- What if I’m wrong about everything about myself?
Conclusively, question everything about your beliefs and references. Do it frequently and without mercy. Break the bitchin’ table.
3. PONDER ON THE consequences OF YOUR “feeling worthless” beliefs
After you’ve questioned your beliefs and the evidence that points to their validity, consider the consequences of carrying those limiting beliefs.
As I illustrated earlier, believing you’re unworthy and inadequate has dire consequences. For this step, I want you to deeply ponder on these consequences. Think about all the ways how you can sabotage your life if you keep believing what you’re believing.
- If I keep believing I’m unworthy of love, I will never find it, and if I do, I will screw the relationship up somehow because I will be chockfull of insecurities and emotional issues.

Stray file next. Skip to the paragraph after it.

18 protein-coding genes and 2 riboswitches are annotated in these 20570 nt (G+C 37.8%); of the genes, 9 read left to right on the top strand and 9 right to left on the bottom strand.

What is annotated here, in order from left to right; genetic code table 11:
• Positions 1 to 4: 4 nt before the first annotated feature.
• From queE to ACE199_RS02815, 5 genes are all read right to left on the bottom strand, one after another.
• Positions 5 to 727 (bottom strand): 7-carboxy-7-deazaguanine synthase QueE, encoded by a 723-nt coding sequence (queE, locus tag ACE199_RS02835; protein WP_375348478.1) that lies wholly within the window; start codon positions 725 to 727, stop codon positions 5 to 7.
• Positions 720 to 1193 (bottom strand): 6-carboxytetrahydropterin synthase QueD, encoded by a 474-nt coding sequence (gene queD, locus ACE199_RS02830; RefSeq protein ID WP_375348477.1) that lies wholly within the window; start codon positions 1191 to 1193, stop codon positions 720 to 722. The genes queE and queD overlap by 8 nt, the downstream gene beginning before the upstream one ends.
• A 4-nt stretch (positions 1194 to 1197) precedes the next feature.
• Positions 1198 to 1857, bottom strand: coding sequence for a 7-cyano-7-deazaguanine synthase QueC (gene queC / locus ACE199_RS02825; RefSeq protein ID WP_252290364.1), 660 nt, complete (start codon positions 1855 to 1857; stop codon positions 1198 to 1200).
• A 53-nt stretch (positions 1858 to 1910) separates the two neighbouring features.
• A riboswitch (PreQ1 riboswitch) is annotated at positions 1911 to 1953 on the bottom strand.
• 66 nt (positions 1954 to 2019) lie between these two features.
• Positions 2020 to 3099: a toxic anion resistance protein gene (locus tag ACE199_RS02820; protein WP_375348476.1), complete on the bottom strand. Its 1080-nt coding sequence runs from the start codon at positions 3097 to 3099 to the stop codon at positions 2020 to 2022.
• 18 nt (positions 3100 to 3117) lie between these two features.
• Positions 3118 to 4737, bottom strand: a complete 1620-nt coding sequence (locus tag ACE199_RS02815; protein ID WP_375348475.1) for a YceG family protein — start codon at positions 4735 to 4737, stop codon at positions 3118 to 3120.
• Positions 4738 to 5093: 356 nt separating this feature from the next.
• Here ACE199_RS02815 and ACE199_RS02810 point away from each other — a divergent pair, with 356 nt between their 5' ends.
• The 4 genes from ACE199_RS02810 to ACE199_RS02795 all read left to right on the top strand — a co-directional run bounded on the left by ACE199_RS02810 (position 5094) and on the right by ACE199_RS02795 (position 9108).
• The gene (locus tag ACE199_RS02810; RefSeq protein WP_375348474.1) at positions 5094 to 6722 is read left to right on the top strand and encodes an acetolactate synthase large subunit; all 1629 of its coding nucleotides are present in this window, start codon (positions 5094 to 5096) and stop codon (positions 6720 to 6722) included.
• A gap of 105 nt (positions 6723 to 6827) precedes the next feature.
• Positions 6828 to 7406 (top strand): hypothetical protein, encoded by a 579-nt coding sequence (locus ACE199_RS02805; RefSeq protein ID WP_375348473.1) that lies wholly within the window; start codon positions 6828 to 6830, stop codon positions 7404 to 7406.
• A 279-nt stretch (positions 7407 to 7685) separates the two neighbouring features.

- If I keep believing that I’m incapable of attracting a healthy relationship, I won’t even try going out and meeting someone new.
- If I keep believing that I’m a fat and unhealthy whale, I won’t have to ever change my diet, start to exercise, and endure the pain that comes with those things.
Interestingly, we regularly hold on to limiting beliefs for two outlandish reasons:
- So we don’t have to deal with additional life challenges.
- So we protect ourselves from the pain of failure.
Think about it. One of the reasons you might believe you’re unworthy of a great partner is so you could protect yourself from the hundreds of painful rejections you have to swallow before you find a great match.
Another fascinating reason why some people hold on to generally any limiting belief is so they can feel special and unique about themselves. They think, “Hell yeah, I’m feeling worthless; I deserve special treatment for it.”